conceptualise | develop | construct
Engineering services are offered under the ENERBIE-ING operating branch, with our main fields of activity being turbo mechanical engineering, sealing technology and plant engineering. We do not shy away from complex and stubborn problems and are also “at home” where it is “hot”, high pressure prevails, components rotate quickly or everything together.
Enerbie GmbH develops, produces and sells steam and ORC turbines with output powers ranging from a few kilowatts to approx. 10 MW under the operating branch ENERBIE-TEC. In addition, we also offer retrofits and upgrades for existing turbines and support you in the design or analysis and optimization of the entire ORC cycle process and its component
Our basic philosophy is simple: In the end, what comes out should be worth more than the work and resources that went into it. We do not apply this consideration to ourselves as a company in isolation, but naturally include our customers and their added value and expenses. In other words, an order is only a good order if everyone benefits from it. Sustainability in a general sense and sustainability of business relationships are our main focus.
We are firmly convinced that in mechanical engineering in particular, but also in all other areas of working life, all problems and tasks must always be thought about and approached holistically. Withdrawing to – usually more or less arbitrarily created – balance sheet limits not only almost always brings disadvantages, it also often prevents finding a viable solution at all.
In addition to the holistic view, we are also of the opinion that, in the sense of “from rough to fine”, especially for new products and complex problem solutions, the “First Principal Thinking” concept should always be followed. The systematic decomposition of complex contexts to their original properties and dependencies is one of Enerbie’s core know-how for finding solutions to problems and evaluating different possibilities for new products.
We think from atoms up, through the manufacturing drawings, to the documentation.
As mechanical engineers, we are of the opinion that you need numbers for every technical problem that you want to solve or decide. Our tool of choice is Excel. If an appropriate tool is not already available, we create a project-specific one. The bandwidth ranges from a few lines to multi-sheet, complex nested design tools with several thousand lines of code.
The more complex the calculation is, the more important it seems to us that the applying engineer not only has a good basic understanding of the situation, but also knows what specifically happens in the calculation tools and (almost more important) what is not taken into account.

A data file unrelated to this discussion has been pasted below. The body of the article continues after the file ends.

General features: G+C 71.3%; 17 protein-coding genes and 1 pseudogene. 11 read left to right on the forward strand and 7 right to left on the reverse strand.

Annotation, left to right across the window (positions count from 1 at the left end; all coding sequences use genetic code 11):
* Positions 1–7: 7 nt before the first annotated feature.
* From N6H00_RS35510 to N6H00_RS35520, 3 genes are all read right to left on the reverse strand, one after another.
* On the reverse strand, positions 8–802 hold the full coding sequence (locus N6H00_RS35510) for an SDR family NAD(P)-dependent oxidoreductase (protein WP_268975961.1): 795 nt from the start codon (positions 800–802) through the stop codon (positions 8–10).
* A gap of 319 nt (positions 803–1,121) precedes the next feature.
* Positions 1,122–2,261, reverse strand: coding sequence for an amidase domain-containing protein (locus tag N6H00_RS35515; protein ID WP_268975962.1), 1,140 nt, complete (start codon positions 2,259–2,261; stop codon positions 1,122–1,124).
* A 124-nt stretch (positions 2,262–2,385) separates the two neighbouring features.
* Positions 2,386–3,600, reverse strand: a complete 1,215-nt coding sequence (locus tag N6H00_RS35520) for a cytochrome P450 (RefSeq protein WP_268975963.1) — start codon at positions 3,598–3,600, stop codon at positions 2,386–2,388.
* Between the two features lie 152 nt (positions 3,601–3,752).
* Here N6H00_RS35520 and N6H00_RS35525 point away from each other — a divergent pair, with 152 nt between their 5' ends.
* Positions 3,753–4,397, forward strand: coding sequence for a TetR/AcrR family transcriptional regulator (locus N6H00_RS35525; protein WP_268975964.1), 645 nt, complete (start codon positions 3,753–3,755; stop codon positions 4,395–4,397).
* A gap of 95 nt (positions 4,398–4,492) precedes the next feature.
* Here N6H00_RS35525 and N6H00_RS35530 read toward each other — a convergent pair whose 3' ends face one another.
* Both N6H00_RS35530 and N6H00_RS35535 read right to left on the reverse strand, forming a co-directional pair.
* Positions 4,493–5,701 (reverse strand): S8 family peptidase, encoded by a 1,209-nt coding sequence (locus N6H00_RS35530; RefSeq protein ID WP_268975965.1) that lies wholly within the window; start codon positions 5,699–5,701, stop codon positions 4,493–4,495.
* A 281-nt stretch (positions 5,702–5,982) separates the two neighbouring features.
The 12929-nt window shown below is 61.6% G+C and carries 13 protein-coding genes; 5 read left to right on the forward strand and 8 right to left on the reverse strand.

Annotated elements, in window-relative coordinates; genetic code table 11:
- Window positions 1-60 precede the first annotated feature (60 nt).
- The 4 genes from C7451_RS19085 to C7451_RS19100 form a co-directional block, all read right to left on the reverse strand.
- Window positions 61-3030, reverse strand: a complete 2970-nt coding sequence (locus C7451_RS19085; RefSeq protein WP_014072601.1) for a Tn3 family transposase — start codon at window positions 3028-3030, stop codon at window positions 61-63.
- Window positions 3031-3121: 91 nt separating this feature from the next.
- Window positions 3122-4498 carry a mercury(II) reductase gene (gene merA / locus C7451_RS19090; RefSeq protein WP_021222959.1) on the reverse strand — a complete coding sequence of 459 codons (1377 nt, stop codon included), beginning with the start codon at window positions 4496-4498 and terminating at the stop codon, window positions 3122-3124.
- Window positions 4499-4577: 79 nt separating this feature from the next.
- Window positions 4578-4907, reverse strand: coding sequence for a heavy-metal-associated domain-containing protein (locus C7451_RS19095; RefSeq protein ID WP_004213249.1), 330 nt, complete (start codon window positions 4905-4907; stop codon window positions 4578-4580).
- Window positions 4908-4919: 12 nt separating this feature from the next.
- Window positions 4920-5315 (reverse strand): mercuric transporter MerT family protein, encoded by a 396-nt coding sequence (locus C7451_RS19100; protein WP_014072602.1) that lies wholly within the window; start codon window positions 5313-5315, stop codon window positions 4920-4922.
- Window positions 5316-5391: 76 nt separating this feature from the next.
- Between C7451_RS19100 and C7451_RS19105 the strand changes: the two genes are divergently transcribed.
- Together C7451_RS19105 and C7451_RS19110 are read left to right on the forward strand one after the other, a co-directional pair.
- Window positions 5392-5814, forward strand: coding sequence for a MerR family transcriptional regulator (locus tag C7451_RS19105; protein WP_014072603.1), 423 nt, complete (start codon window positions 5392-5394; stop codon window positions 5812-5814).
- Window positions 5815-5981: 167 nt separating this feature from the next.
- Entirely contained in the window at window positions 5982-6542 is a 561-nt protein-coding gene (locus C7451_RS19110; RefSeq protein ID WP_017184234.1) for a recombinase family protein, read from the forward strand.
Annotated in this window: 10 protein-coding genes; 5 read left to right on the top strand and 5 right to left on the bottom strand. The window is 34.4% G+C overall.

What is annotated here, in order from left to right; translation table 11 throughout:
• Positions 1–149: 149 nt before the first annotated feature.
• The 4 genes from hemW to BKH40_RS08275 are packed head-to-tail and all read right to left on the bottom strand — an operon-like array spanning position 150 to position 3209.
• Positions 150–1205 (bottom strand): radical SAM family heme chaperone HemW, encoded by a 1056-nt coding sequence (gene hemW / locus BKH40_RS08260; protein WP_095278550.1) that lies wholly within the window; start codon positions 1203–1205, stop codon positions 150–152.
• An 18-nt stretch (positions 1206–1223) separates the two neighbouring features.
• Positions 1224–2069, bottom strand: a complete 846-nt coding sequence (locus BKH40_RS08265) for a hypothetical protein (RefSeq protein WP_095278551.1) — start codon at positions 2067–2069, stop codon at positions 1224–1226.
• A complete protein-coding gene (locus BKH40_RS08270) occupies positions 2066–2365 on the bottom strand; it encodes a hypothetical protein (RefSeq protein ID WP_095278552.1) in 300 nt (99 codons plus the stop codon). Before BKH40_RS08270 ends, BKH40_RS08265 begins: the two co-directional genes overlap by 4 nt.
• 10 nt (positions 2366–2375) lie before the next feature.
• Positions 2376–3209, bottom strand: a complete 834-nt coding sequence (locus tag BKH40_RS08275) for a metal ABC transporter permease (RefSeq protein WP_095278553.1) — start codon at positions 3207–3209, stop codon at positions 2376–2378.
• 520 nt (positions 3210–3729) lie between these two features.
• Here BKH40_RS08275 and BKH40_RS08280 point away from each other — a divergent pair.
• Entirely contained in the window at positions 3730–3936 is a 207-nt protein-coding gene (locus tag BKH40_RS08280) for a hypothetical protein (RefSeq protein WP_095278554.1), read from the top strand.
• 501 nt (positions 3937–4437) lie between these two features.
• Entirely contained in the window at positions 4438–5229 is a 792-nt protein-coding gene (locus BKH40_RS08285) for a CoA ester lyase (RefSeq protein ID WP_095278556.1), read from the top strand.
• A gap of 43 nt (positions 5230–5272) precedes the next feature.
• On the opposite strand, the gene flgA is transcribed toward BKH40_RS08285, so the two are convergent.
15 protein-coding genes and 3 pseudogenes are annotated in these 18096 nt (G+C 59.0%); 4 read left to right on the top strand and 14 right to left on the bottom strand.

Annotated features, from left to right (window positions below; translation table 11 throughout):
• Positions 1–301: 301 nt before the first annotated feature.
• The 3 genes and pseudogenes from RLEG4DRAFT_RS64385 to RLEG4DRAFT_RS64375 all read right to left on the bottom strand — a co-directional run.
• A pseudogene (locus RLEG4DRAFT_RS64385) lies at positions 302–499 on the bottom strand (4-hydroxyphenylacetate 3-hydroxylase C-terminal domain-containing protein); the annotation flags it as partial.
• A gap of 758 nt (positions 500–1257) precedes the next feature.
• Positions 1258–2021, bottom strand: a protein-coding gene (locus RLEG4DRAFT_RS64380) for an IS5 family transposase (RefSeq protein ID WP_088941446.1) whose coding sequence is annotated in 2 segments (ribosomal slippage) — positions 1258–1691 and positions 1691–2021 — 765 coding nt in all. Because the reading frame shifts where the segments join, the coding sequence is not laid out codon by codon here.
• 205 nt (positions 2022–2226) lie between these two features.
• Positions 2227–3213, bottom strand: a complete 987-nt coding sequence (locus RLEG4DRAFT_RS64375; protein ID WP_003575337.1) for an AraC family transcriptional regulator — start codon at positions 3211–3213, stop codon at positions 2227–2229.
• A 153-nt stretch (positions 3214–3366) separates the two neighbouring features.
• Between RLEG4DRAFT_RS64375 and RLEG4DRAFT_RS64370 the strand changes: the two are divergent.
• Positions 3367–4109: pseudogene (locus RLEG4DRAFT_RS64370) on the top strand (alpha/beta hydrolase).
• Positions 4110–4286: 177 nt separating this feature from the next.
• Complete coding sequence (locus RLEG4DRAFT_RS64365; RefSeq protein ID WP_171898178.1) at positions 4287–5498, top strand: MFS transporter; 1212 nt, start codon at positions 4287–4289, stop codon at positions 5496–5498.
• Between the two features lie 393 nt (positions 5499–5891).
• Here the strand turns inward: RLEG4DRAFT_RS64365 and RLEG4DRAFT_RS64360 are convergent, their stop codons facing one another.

All of the calculation tools we have developed therefore have, from a certain level of complexity, quite deliberately set manual work steps. It has been shown that complete automation, in which one arrives at finished results with only a few simple inputs, often leads over time to the fact that the actually necessary (usually in-house) specialized knowledge is almost completely lost.
Another aspect of results-oriented work that we place a great deal of emphasis on at Enerbie is simple plausibility checks, which are carried out in parallel with the highly complex calculation activities. Since we are aware that virtually all engineering activities are based on assumptions and are thus never exactly correct, we consider it extremely important that the applying engineer, in addition to specialized knowledge, also has a certain feeling for the material and, for example, the resulting forces and stresses, in order to be able to rule out errors at an early stage.
Under the same condition, we used FEM and CFD simulations almost exclusively in conjunction with accompanying analytical calculations in order to have at least a rough orientation regarding the expected results.
CAD and ERP systems
Whenever possible, we work according to the top-down principle. This means that we first design the finished assembly, including all dependencies and rules, in a coherent model and only then derive the components required for it down to the raw parts. The assemblies created in this way are then stored and maintained as templates.
All rules and dependencies, including the explanations, are defined at the assembly level and are not scattered among the individual components. As a result, the time-consuming, error-prone and continuously occurring revision activity for all individual parts that have ever been used is eliminated. Moreover, there is no risk of repeating old errors by using individual parts that have not been used for a long time.
The methods described above can be applied excellently, especially for the single-part and small-batch production that often occurs in industry, as a modification design based on already built assemblies. In addition to the significant time savings, a further advantage lies in the clearly described rules and the resulting much lower susceptibility to errors during design.
In addition, the possibility arises to easily and safely make minor changes to standard designs on a project-specific basis and thus generate added value for its customers without incurring additional costs or expenses. Since the respective template remains unaffected by the project-specific changes, one can focus solely on the current project during construction.